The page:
‘Orthodox systems of Indian Philosophy’ Apara Prakriti, Para Prakriti
The word ‘Sankhya’, itself comes from the word ‘sāṁkhya’. It is called ‘sāṁkhya’ because it enumerates how many elements the whole world can be reduced to ultimately. It answers, as they see it, the whole world can be reduced to 24 elements, plus there is Purusha, so 25 constitute the whole world. Because it has enumerated these 25 elements therefore it is called ‘sāṁkhya’. Again between the 25, 24 are on one side and one is on the other side: Prakriti on one side and Purusha on the other side. Again there is a numbering, number two, in other words Sankhya philosophy is called “dualistic philosophy”. It considers two principles to be ultimate. The word “Dualism” also is also used in Indian philosophy for something else: the philosophy which says that there is a difference between ‘God’ and ‘Man’, the supreme soul and the individual soul, philosophies which distinguishes between the two are also called ‘Dualistic’, but Sankhya is called ‘Dualistic’ because it considers the distinction between ‘Prakriti’ and ‘Purusha’: Sankhya does not accept the existence of God, it is atheistic.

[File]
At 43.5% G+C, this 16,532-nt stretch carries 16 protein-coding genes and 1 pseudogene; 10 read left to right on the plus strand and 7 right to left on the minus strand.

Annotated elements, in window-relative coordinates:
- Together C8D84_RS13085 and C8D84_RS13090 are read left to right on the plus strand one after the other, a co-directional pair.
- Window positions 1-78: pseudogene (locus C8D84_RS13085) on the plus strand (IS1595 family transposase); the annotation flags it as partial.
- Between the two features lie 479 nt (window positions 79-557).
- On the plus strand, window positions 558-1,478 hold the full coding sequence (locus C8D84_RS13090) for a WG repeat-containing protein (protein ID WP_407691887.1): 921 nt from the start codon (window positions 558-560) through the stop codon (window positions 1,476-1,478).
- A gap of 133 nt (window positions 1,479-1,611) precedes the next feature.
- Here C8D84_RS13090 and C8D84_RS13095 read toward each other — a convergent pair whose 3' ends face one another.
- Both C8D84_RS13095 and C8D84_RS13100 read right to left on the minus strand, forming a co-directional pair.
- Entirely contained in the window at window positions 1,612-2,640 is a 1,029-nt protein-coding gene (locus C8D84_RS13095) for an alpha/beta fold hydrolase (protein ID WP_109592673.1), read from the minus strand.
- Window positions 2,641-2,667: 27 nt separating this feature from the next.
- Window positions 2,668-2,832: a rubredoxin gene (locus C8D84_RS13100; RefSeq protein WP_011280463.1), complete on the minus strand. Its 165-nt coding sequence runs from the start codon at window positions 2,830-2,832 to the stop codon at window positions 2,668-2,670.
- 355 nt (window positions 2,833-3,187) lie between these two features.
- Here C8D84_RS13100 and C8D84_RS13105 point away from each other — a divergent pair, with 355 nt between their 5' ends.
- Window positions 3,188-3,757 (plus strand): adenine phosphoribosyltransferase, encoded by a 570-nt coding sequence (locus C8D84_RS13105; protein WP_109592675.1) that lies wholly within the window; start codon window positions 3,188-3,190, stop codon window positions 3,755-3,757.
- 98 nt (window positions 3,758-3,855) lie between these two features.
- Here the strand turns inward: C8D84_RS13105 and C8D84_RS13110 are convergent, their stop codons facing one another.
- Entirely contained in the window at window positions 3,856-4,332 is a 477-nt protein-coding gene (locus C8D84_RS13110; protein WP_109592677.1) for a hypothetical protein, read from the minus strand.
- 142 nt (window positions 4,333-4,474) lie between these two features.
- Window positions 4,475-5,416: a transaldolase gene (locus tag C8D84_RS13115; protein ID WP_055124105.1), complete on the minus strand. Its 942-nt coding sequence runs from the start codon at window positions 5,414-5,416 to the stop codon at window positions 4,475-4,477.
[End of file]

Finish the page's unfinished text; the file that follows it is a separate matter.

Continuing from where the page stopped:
According to Sankhya you can explain the world without needing the existence of God. The whole world is nothing but the activity of Prakriti which is triggered of by Purusha, by his glancing; and then the whole world can be explained in terms of these two principles interacting with each other. There is also seṣvara sāṁkhya (theistic), nirīṣvara sāṁkhya (atheistic) is the classical Sankhya; there is also seṣvara sāṁkhya which also accepts that there is God, but it accepts God not as the ‘cause’ of the world, but as the ‘ruler’ of the world. The causation of the world is actually only between Purusha and Prakriti. But there is also a supreme soul who can control things: it has control, it intervenes; it is this Sankhya, seṣvara sāṁkhya, which is accepted by Yoga as we understand today.
There is an understanding of Sankhya, which is not exactly shared by the Sankhya as understood in the Gita. The word Sankhya is used, and when you read the word Sankhya we think that Sankhya in the Gita means what we mean by Sankhya today, but that is not what Sri Krishna means by Sankhya when He uses the word Sankhya in the Gita. And I was trying to clarify that confusion. Up till now, whatever I have told you about Sankhya, I have to add only one word to whatever I have said last time: that Purusha, according to Sankhya, is multiple, there is not one Purusha but there are many Purushas: each one of us is a Purusha, each one distinct from the other.